Few things are more American than fastfood. The spices and grease of KFC, the thick cheesy crusts at Pizza Hut, thevague aura of sadness surrounding any McDonald's – these are quintessentialparts of the middle-class American experience. Even China hasn't withstood theunhealthy lure of Western fast food. When the first KFC opened in 1987 Beijing, few would have guessed that in 20 years, it wouldbe the numberone foreign restaurant brand in all of China.
Analysts have writtenbooks detailing the secrets to KFC's success in China. Any company's success is theresult of many factors, but one factor analysts often cite is that that theyweren't afraid to experiment with "Kentuckychicken with Chinese characteristics". While certain menu items are expected ofall American fast food (fries, soda) KFCs in China also served fast foodversions of more traditional Chinese food.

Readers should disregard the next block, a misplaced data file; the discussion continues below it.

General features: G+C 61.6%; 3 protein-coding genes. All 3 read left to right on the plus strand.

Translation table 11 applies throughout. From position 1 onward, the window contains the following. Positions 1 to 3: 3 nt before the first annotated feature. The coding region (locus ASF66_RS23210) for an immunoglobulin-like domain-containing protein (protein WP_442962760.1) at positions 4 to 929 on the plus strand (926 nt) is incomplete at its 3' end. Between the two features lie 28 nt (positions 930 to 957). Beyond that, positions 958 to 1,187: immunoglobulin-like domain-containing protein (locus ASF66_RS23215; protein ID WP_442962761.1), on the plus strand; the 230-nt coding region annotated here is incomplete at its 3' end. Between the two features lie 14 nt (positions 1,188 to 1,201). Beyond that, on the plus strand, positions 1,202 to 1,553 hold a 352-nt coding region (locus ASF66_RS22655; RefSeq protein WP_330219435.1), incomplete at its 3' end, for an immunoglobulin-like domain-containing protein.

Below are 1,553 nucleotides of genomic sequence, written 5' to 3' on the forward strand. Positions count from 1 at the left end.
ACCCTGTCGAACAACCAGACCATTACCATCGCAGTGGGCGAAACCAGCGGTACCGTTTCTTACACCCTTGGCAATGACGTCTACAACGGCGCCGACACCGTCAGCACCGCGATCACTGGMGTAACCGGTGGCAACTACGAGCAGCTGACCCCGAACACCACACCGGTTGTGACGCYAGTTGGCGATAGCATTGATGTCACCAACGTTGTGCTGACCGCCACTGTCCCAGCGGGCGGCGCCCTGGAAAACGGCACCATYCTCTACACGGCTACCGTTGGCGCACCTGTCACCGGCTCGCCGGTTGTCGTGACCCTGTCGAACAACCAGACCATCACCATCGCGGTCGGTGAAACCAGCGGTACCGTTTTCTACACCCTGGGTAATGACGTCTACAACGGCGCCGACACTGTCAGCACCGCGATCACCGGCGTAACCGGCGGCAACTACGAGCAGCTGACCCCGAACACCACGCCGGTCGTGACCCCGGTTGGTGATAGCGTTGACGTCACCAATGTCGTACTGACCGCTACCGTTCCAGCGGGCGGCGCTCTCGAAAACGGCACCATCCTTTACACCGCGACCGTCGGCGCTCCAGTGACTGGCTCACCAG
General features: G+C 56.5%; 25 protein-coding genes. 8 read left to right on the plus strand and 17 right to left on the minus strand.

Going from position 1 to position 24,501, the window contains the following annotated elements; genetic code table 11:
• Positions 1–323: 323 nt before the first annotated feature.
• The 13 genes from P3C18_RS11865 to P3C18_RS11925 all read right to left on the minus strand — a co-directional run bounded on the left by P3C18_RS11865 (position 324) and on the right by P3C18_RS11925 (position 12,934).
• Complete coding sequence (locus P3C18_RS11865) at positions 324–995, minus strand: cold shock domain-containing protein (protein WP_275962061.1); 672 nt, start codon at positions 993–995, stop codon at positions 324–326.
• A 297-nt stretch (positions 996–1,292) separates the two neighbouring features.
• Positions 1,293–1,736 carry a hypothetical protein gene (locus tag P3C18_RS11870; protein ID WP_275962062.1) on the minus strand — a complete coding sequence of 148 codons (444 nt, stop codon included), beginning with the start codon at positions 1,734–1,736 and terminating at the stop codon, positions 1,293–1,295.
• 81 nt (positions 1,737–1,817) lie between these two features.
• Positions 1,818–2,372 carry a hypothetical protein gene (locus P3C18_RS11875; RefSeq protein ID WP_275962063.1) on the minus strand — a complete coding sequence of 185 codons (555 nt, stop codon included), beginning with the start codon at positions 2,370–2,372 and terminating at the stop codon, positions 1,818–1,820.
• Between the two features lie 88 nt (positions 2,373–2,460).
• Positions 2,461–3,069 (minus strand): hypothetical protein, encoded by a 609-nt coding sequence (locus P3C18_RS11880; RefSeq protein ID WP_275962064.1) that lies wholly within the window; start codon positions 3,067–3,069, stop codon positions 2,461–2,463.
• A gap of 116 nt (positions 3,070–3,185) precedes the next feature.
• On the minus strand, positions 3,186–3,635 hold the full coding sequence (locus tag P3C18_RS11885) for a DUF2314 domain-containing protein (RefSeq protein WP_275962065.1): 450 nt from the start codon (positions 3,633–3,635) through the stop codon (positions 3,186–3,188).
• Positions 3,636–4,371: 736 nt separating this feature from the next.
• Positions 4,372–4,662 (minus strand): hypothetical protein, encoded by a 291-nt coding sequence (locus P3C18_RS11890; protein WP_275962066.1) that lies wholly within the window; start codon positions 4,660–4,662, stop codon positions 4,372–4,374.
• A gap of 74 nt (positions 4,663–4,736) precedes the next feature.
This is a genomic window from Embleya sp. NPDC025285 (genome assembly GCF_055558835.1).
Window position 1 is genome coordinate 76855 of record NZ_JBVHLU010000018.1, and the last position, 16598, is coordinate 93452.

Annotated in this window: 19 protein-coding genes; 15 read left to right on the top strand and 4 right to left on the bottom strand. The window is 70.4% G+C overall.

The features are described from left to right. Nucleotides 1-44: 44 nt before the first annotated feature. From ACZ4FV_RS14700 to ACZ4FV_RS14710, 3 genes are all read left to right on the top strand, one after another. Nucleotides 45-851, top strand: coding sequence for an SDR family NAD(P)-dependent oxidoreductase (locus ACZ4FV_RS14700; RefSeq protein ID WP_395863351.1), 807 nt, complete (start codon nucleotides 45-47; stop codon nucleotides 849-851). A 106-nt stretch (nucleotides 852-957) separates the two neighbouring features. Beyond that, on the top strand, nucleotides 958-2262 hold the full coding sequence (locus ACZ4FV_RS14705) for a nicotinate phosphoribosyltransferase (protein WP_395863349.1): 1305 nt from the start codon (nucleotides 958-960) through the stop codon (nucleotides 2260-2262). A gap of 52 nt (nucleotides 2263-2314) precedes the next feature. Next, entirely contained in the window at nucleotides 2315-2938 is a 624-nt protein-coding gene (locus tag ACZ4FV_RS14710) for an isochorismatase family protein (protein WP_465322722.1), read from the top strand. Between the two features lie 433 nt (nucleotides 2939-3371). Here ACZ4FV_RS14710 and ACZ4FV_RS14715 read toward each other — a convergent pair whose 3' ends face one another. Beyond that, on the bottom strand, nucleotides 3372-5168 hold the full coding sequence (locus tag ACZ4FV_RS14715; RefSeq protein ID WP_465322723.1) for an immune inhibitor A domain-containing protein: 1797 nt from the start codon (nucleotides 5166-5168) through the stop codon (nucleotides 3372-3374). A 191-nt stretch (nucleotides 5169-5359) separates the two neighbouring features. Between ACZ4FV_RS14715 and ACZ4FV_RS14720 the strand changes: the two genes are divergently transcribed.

Another huge component was associating thebrand more with luxury and indulgence, rather than "desperate, pathetic 1AMchicken cravings," as it's thought of in the United States. Although this modelwas primarily implemented in the early days of KFC, it helped justifythe costs of importing products from overseas to guarantee the quality. Today,Pizza Hut and Haagen Dazs in Chinahave capitalized on the success of "brand Western food as luxurious" to thepoint where eating in these restaurants is a kind of status symbol. Pizza Hutserves bacon and smoked salmon pizza, while Haagan Dazs offers delicate morselsof ice cream served in beautiful, gold parlors.
Still other restaurants maintain theirbrand identity and staples the world over. The McDonald's Chinese menuresembles its American menus so closely that the only minor changes they makemay come across as amusing to the uninformed.
Without a doubt, Western fast food in Chinais here to stay, but which brands thrive and which fail will largely be becauseof market research and advertising. KFC, at the very least, has pulledahead of the crowd to earn its place in the hearts and stomachs of Chinese.